The Society for In Vitro Biology established the Fellow Award to recognize outstanding professionals who have made significant contributions to the field of in vitro biology and demonstrated service to the Society.  The Society for In Vitro Biology honored Dr. Jeffrey Adelberg and Dr. Neal Stewart with Fellow Awards at the 2019 In Vitro Biology Meeting in Tampa, FL.  This issue of the In Vitro Report will highlight Dr. Jeffrey Adelberg.  Dr. Neal Stewart will be highlighted in a future issue of the In Vitro Report. 

2019 SIVB Fellow Award – Jeffery Adelberg

Jeffrey Adelberg (left) accepting the 2019 Fellow Award from Plant Biotechnology Chair, Randall Niedz (right).

Jeffrey Adelberg (left) accepting the 2019 Fellow Award from Plant Biotechnology Chair, Randall Niedz (right).

Dr. Jeffery Adelberg became an SIVB Fellow at the 2019 Meeting in Tampa.  Jeff is an active SIVB member and has actively participated in the annual national meetings for over 25 years. He has contributed numerous presentations and convened and organized plenary, symposia, and workshops. He has served SIVB by providing numerous ad hoc reviews of manuscripts submitted to the society’s journal, In Vitro Cellular and Developmental Biology – Plant, and has served as an Associate Editor of the journal since 2014.

Jeff is a Professor of Horticulture in the Department of Plant and Environmental Sciences of Clemson University where he has advised undergraduate and graduate students and post-doctoral fellows.  He has taught plant tissue culture for more than twenty years, and dozens of graduate students have been exposed to his intensive training.

Dr. Adelberg’s research is primarily in in vitro plant biology. His major contributions relate to tissue culture processes and methods that facilitate research in in vitro plant biology and its use in commercial production. His research covers the entire range of the micropropagation process from initiation to rooting to the ex vitro establishment of in vitro-derived plants in the greenhouse. He has studied a wide variety of plant species for cross-commodity applications including crop and non-crop, woody and herbaceous, monocot and dicot, and model and recalcitrant.  He has contributed deeply to the development and understanding of liquid culture systems and the associated bioreactor systems required, including the development of systems suitable for commercial in vitro plant propagation. The availability of water forms the basis of his research. He has articulated the fundamental principles of water and solutes in tissue culture systems, including solute transfer and interfacial kinetics, particularly sucrose, in aqueous liquid and agar systems. He has illustrated the difference between pressure (osmotic and matric) and mass flow (hydraulic conductance), and the implications of non-equilibrium conditions over the dimensions of space and time. In practical terms, he explains that water is most available in the freshly made culture medium. As the plant grows larger, the medium dries. Large plants at the end of the culture period have a greater demand for water and yet water is becoming less available, and therefore nutrients are becoming less available. This is batch culture, the type of culture usually used for micropropagation. A consequence of batch culture is that any nutrient, and more often water, can become limiting during the batch culture cycle. Since 1992, Dr. Adelberg’s research has demonstrated these concepts; liquid medium provides an environment for fed-batch culture where water and nutrients are provided regularly, resulting in in vitro plants with increased and improved growth. This is how greenhouse, nursery, and field crops are grown.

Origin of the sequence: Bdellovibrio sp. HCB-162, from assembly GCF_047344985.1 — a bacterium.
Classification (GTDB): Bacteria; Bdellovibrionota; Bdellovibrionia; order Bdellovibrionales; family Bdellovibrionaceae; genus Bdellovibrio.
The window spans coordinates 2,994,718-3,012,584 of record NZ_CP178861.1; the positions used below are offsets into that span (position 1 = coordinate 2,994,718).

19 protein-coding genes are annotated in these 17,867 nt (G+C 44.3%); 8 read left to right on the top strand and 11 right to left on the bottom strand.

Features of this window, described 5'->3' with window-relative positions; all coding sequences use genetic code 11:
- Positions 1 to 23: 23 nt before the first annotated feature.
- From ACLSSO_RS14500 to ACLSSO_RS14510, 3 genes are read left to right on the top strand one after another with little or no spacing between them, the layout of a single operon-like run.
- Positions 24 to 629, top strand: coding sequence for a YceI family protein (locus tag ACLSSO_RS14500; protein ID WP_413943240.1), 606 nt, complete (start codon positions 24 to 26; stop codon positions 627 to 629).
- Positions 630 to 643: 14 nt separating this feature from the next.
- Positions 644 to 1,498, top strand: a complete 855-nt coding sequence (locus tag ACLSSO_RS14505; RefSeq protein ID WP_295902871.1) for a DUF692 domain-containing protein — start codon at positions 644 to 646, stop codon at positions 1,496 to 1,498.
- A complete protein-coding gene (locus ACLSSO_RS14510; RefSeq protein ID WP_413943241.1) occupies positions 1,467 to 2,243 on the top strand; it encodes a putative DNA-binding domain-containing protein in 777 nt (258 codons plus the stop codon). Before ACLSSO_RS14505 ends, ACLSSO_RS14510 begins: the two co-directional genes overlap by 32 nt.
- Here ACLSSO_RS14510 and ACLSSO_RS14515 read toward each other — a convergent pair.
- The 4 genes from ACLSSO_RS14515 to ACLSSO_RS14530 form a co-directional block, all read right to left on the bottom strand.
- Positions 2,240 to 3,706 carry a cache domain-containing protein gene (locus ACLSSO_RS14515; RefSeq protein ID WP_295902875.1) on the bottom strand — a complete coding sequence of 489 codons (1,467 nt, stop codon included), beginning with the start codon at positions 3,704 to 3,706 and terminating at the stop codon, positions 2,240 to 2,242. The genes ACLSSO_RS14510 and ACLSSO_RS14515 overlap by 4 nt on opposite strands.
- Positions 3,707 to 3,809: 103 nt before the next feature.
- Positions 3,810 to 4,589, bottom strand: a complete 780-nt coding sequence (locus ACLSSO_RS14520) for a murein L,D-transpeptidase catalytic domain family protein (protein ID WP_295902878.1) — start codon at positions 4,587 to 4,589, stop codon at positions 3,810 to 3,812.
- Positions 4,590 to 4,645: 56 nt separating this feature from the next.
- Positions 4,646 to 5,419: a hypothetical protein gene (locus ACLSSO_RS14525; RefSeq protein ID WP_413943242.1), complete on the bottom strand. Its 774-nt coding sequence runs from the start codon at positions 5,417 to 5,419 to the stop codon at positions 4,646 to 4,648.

Dr. Adelberg has utilized modern design of experiments to study the multifactor relationships in these systems and on a broad range of responses – greenhouse and nursery growth, phytochemical products, and most recently, efficiencies in transformation biology. This is an important contribution because these systems are extremely complex and not suitable for single-factor experiments. He has quantified water-use as a component in media formulation, and the many non-nutrient factors to improve the process have been included.

Jeff Adelberg combines high professionalism and integrity with an extremely approachable, helpful, and humorous personality. The result is that he is extremely effective in communicating his work and assisting others in the field. It is our pleasure to recognize Dr. Adelberg’s as an SIVB Fellow.

 

Submitted by Randy Niedz and Barbara Reed